The forelegs are straight, viewed from any angle, and moderately long. The elbows are set close to the body but able to move freely in action. The pasterns are short, powerful, straight, and flexible. When viewed in profile, the pasterns are nearly erect.
Serious Fault: Short upper arm.
The ribs extend well back and are well sprung from the spine, then flattening to form a deep body extending to the elbows. The back is short and level, blending into a short, powerful loin with a slight tuck-up. The croup is nearly flat. Chest is deep but only moderately wide.
The hindquarters are strong and muscular. The bone, angulation, and musculature of the hindquarters are in balance with the forequarters. The stifles are well bent, and the hocks are well-let-down. When the dog is standing, the short, strong rear pasterns are perpendicular to the ground and, viewed from the rear, parallel to one another.
The feet are fairly round, moderately small, well arched, and tight. Pads are hard, tough, and well cushioned, with no cracks. Toenails are strong and black. Front dew claws may be removed.
Serious Fault: Rear dewclaws.
The tail is set on high, customarily docked to a moderate length, and carried erect, the straighter the better.
The Kerry Blue Terrier is a single-coated dog. The coat is soft, dense, and wavy.
Serious Faults: Harsh, wire or bristle coat.
Any shade of blue is permissible. Color is fairly uniform except distinctly darker to black colors may appear on the muzzle, head, ears, tail, and feet. Kerry Blue Terrier puppies are born black or nearly black. As they mature, the color goes through stages, which include black, very dark blue, shades of brown, and mixtures of these. The coat progressively “clears” from these colors to the correct mature color by the time the dog reaches the age of 18 months. Until a dog is 18 months of age, deviations from correct mature color will not be penalized and any doubt as to whether a dog is black or very dark blue shall be resolved in the dog’s favor.
Serious Fault: Significant deviation from correct mature coat color.
Disqualification: Solid black.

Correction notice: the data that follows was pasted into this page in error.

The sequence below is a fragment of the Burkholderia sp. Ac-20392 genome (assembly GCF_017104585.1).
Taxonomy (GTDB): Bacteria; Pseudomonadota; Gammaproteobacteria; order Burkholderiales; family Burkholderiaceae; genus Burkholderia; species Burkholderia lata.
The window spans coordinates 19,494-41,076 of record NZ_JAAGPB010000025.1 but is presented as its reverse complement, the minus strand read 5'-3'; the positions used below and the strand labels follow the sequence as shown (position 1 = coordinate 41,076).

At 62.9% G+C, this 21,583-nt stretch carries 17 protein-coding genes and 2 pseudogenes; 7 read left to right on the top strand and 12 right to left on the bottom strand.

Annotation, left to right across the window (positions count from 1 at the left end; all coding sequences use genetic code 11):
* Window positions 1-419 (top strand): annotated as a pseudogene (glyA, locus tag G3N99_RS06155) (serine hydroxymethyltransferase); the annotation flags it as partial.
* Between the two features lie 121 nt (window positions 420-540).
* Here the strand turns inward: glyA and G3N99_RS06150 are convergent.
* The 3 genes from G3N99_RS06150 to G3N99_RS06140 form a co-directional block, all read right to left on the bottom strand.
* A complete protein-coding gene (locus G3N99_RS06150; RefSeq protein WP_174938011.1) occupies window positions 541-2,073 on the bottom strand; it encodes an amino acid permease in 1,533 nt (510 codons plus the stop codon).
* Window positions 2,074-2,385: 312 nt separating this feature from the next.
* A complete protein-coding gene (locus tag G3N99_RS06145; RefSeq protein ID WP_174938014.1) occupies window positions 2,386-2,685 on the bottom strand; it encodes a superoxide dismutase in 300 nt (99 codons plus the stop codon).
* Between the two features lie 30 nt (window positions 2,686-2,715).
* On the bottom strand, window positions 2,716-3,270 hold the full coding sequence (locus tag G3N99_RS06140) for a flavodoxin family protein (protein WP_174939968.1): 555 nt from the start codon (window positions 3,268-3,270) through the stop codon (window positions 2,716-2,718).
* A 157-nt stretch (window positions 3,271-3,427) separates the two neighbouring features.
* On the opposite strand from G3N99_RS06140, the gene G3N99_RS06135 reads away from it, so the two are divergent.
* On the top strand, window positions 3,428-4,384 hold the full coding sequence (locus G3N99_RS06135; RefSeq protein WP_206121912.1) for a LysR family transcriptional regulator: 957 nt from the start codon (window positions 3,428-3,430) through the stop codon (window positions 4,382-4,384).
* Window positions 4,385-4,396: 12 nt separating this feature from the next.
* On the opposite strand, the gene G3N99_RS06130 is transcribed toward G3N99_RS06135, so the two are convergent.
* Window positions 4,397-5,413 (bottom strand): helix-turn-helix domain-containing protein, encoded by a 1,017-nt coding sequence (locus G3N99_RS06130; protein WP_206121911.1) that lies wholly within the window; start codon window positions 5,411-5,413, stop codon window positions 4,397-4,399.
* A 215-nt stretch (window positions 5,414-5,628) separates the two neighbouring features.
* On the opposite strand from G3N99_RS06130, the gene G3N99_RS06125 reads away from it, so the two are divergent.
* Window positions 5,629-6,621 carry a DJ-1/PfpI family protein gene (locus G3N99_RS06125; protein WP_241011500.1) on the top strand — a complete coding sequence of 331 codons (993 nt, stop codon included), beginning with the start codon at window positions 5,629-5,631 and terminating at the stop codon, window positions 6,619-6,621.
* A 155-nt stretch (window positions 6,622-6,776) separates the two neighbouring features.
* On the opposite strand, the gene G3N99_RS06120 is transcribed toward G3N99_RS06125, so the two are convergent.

Height and Weight
The ideal height for a mature male Kerry Blue Terrier is 18½ inches at the withers, slightly less for a bitch. The preferred range for mature males is 18 to 19½ inches, and 17½ to 19 inches for mature females. Judges may reward an otherwise superior Kerry Blue Terrier whose height is outside the preferred ranges unless it is a mature male over 20 inches or under 17½ inches, or a mature female over 19½ inches or under 17 inches. Height minimums do not apply to dogs under 12 months of age.
Desired weight for mature males is 33-40 pounds; females, proportionally less.
Faults: Mature male over 19½ inches or under 18 inches; mature female over 19 inches or under 17½ inches.
Serious Faults: Mature male over 20 inches or under 17½ inches; mature female over 19½ inches or under 17 inches.
A well-made Kerry Blue Terrier carries himself with pride and purpose. When trotting, the gait is effortless, smooth, powerful, and well coordinated, showing good but not exaggerated reach in front and drive behind. The topline remains level with only a slight flexing to indicate suppleness. Viewed from any position, legs turn neither in nor out, nor do feet cross or interfere with each other. As speed increases, feet tend to converge toward centerline of balance. A Kerry Blue Terrier that moves like a Wire Fox Terrier is incorrect. Poor movement should be penalized to the degree to which it reduces the Kerry’s ability to perform the variety of tasks it was bred to do.
(A dog with a Disqualification must not be considered for placement in a conformation event, and must be reported to UKC.)
Unilateral or bilateral cryptorchid.
Viciousness or extreme shyness.
The docking of tails and cropping of ears in America is legal and remains a personal choice. However, as an international registry, the United Kennel Club is aware that the practices of cropping and docking have been forbidden in some countries. In light of these developments, the United Kennel Club feels that no dog in any UKC event, including conformation, shall be penalized for a full tail or natural ears.
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Revised May 1, 2017
©Copyright 1991, United Kennel Club